Friday, July 29, 2016

National Parks 100th Anniversary Producing Record Turnouts

Posted by Wayne G. Barber
On August, we'll be celebrating the National Park Service's one hundredth anniversary. And it seems Americans are recognizing that auspicious anniversary by visiting those parks in record numbers.

National park visitation hit an all-time high last year, but this year's on pace to blow right through those 2015 numbers. That means more than 307-million of us will pass through those entrances around the country.

In fact, a recent American Automobile Association (AAA) survey says 79 percent of Americans are likely to visit our national parks this year. "The demand for national parks is off the charts this year, and it's exciting to see that Americans are poised to take even more national park vacations in the years to come," said Bryan Shilling, managing director of AAA Travel Products and Services. "In times of global uncertainty, many people are turning to domestic vacations and the wide variety of national parks offer something for every traveler to discover."

Eighty five percent of all Americans have visited a National Park at one time or another, and a majority of us still call those parks "must see" destinations. Having visited my first national park (Mammoth Cave) early- and often- in my childhood, I've never missed an opportunity to visit others.

They seldom disappoint -and in this time of global uncertainty, they're viable options for families that might seek their adventure elsewhere in the world otherwise.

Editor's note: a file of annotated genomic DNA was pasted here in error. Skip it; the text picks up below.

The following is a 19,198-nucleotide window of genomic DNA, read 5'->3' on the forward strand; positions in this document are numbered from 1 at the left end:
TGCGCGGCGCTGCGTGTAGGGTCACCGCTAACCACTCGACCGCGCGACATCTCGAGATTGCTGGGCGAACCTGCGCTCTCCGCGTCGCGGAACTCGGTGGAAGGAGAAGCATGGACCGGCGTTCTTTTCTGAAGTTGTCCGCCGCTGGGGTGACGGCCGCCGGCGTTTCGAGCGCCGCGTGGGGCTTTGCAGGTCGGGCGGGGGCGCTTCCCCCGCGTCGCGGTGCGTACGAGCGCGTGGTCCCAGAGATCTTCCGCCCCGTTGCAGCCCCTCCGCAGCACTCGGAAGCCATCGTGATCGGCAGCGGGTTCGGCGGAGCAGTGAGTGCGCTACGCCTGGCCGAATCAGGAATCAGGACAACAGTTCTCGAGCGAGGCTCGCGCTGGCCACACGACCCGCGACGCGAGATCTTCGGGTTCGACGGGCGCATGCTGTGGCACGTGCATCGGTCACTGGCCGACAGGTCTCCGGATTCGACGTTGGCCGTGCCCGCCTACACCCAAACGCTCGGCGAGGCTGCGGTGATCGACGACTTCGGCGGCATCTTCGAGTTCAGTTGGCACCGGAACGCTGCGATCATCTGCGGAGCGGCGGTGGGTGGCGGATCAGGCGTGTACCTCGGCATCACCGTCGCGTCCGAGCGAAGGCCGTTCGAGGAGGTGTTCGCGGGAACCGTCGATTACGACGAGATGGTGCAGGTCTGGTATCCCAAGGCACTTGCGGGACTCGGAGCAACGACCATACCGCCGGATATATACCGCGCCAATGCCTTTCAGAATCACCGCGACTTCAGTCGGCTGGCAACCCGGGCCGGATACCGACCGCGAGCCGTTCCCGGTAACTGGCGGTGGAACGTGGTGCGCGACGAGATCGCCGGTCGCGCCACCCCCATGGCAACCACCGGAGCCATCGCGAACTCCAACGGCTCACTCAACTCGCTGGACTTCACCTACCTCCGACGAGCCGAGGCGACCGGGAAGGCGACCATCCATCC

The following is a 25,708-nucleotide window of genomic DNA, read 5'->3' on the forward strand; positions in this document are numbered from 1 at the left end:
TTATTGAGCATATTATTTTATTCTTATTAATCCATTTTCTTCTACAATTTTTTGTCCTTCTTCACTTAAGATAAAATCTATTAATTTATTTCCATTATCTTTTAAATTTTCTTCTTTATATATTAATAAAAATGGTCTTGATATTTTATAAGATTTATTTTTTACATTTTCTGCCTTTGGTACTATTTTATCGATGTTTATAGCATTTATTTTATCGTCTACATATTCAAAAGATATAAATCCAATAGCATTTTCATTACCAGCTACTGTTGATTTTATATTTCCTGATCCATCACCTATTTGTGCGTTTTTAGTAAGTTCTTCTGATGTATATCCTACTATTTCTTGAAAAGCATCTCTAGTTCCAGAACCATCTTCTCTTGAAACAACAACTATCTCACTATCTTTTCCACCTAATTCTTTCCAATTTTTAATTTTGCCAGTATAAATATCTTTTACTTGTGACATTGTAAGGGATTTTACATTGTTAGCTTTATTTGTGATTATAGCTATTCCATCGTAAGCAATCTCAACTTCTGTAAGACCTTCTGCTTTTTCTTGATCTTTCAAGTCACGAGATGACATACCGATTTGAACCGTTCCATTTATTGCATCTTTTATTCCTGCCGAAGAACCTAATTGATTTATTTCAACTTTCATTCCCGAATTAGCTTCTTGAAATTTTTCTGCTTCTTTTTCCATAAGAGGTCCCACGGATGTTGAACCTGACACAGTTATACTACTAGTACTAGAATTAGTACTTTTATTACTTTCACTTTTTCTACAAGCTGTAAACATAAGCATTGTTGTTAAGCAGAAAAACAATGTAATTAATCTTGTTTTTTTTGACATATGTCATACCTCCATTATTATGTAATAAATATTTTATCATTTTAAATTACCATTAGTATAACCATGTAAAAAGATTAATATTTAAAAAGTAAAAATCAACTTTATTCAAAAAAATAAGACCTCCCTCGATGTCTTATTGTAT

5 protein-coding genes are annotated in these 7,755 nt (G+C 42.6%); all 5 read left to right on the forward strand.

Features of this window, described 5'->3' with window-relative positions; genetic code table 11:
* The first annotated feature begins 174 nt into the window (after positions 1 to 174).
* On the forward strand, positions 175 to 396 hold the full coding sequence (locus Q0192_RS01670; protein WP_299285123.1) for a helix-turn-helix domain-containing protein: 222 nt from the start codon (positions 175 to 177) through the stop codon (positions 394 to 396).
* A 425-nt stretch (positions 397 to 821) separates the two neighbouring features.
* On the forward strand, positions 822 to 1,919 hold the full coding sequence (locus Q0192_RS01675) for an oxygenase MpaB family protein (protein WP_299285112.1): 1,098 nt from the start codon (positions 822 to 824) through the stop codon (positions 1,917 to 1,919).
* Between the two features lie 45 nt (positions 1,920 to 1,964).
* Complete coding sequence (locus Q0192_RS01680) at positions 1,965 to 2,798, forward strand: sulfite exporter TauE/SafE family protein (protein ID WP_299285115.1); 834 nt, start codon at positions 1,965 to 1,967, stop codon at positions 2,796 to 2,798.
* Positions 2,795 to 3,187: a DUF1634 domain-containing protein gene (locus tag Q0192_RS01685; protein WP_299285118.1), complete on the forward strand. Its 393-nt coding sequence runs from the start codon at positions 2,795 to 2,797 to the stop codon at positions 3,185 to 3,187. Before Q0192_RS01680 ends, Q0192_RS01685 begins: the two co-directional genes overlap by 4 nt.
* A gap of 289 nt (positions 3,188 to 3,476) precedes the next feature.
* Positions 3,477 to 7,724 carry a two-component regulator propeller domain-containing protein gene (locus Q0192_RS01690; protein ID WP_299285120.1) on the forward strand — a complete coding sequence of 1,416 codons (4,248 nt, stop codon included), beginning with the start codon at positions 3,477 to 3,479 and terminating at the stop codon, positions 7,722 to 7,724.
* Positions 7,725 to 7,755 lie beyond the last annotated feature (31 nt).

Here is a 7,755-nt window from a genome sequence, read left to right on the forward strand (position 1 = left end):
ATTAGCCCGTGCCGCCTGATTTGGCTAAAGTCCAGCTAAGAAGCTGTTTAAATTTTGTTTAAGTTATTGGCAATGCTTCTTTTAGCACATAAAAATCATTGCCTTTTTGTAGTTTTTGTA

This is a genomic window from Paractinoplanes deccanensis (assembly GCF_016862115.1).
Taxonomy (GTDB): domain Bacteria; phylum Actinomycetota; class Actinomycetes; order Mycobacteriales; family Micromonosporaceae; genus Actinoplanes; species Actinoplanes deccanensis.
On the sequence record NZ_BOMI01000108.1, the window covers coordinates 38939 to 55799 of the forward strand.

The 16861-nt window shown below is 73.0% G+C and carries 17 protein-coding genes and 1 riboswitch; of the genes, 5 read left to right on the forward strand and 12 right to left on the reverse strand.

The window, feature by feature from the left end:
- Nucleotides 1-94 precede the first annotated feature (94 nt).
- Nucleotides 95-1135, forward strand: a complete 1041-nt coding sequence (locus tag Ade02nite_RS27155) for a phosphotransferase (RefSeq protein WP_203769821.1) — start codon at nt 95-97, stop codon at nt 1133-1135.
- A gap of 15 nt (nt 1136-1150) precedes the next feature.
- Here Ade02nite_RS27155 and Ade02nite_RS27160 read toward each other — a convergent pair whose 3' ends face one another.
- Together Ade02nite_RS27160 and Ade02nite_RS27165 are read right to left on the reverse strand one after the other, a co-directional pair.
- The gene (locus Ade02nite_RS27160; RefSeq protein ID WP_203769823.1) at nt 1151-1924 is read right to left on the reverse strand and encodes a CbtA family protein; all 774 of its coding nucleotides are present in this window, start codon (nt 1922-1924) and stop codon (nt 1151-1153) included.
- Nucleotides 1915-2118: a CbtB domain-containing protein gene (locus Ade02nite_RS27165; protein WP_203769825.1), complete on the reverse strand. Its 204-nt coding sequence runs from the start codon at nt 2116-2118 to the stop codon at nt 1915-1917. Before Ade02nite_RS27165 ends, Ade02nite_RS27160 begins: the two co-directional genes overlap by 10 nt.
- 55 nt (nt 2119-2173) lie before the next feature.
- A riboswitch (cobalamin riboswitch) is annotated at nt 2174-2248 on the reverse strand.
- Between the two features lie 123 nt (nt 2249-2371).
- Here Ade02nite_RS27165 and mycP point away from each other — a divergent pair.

"It's not surprising to see that younger generations are particularly interested in visiting national parks," added Shilling. "Travel is part of Millennials' DNA, and they consistently seek experiential travel opportunities, a major draw for national park visitors."

According to the AAA survey, we seem to feel that spring, fall and summer, respectively, are the best times to visit. But you'd do well to remember that there are select dates in honor of the 100th anniversary when you can enjoy discounts. All sites that charge an admission fee, for example, will offer free admission August 25-28, September 4, and November 11.

Before starting our weekend (ours will include a drive through the edge of Great Smoky Mountains National Park), here are some of the "factoids" to consider about our National Parks:

The vast majority of visitors (91 percent) drive to their destinations.
Most of us (66 percent) stay in hotels, but camping, vacation rentals or cabins are popular with the others.
Walking, hiking and sightseeing are the favorite activities, regardless of how you arrive.
If you have the opportunity, check out one of our National Parks this year….for a listing of them, visit:

Have a great weekend, and if you're headed outdoors -take along a friend and introduce them to our world.

Tuesday, July 26, 2016

NEW Maine Archery Law for 2017

Posted by Wayne G. Barber


NEW law requires an archery license when hunting with archery equipment